Last year more than two million Muslims from all over the world performed hajj, or travel to Mecca, to participate in the Muslim rituals there. People are in close contact, often shoulder to shoulder and even stepping on each other, for several days as they go through several rituals of hajj. When the hajj is over, these people return to their homes in dozens of countries across the globe.
Saudi Arabia insists they have taken the necessary precautions to prevent any problems with Ebola. Yeah, right. I lived in Saudi Arabia for two years, and while their medical care is far better than West Africa, that’s only because they hire European and American doctors and nurses to staff their hospitals and clinics. Left to themselves, the Saudis are not much better than West African society, when it comes to healthy habits. (Just go out into the desert and attend a “goat grab”– a feast with goat and huge mounds of rice as the main course; it’s great food but lousy hygiene.) In the downtown markets, they’ll hang a steel or aluminum cup on a chain at the water fountain, and almost everyone who drinks at the fountain uses the cup. No one washes or sanitizes it.
So, think about 70,000 people from a country with an emerging Ebola crisis traveling to a place where millions of people are concentrated into a few square miles, for days. If even a handful of those 70,000 Nigerians have been exposed to Ebola, they’ll be eating, sleeping, and walking around the Kaaba stone with all these people, and when it’s all over, potentially hundreds or even thousands of people exposed to the Ebola virus then board planes and travel back to their homes in countries all over the world, many if not most before any Ebola symptoms begin to show.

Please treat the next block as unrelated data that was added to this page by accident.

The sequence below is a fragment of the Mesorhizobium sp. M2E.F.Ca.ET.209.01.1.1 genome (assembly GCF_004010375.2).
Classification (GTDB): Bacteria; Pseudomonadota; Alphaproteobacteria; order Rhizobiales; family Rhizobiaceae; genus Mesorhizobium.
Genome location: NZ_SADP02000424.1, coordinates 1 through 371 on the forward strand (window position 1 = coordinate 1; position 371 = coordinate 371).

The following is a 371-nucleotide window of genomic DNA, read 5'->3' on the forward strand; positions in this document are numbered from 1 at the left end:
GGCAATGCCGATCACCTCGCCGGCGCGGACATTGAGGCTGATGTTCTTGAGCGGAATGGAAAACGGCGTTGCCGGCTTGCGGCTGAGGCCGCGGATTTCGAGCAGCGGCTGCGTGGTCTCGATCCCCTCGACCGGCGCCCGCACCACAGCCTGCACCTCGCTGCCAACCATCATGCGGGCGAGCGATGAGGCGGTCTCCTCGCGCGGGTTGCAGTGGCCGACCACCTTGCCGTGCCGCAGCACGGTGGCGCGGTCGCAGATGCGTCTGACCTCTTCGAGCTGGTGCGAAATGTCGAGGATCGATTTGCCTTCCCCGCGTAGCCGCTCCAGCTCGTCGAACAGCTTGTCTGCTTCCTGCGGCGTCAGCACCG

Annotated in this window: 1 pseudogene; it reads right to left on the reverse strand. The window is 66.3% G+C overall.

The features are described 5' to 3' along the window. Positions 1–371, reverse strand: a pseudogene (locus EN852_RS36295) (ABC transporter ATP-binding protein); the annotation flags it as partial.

Now, having said all that, having lived and traveled in Asia, Europe, and the Middle East, I believe that our American health care system is still one of the best in the world (even after Obamacare), and we’d have the best chance of any nation in containing Ebola once it reaches our shores. Still, the entirely possible scenario I just outlined could overwhelm even a robust healthcare system like ours.
There’s lots of information on the Internet about Ebola, how to prevent transmission, sanitization, and so forth; just use any search engine. The same information can be used to prepare for virtually any pandemic; Ebola has the headlines now but so does a mystery respiratory virus spreading across the U.S. from which I just recently recovered. The CDC’s website has lots of excellent information about pandemic preparedness; for very deadly things, like Ebola, just assume they’re low-balling the numbers, when it comes to infectiousness and transmissibility. (We can’t go telling the real truth and scaring the public now, can we?)
It could be that this all blows over (I almost said “dies out”, but that would be grossly inappropriate) in a few or several months and never reaches the U.S. I hope and pray that’s true. However, if it does reach the U.S., be informed and prepared; it’s not hard and not that expensive. If you do, you’ll be ahead of 99.9% of the rest of the country who’ve been too busy watching the latest reality show or glued to their smart phones.
Last and most importantly, if you don’t know Jesus Christ as your personal Savior, there’s not a better time than now to get spiritually ready, while you consider what you’ll do to prepare for a pandemic, be it Ebola or influenza or any number of bugs that will make you sick, or dead. Don’t wait. Do it now. God doesn’t promise us another breath.
Of course death as a Christian isn’t a bad thing, but I’d much rather make the journey from something other than Ebola. Come to think of it, dying in my sleep and waking up in heaven sounds far better!
Maranatha… – A Prepared Dad near Denver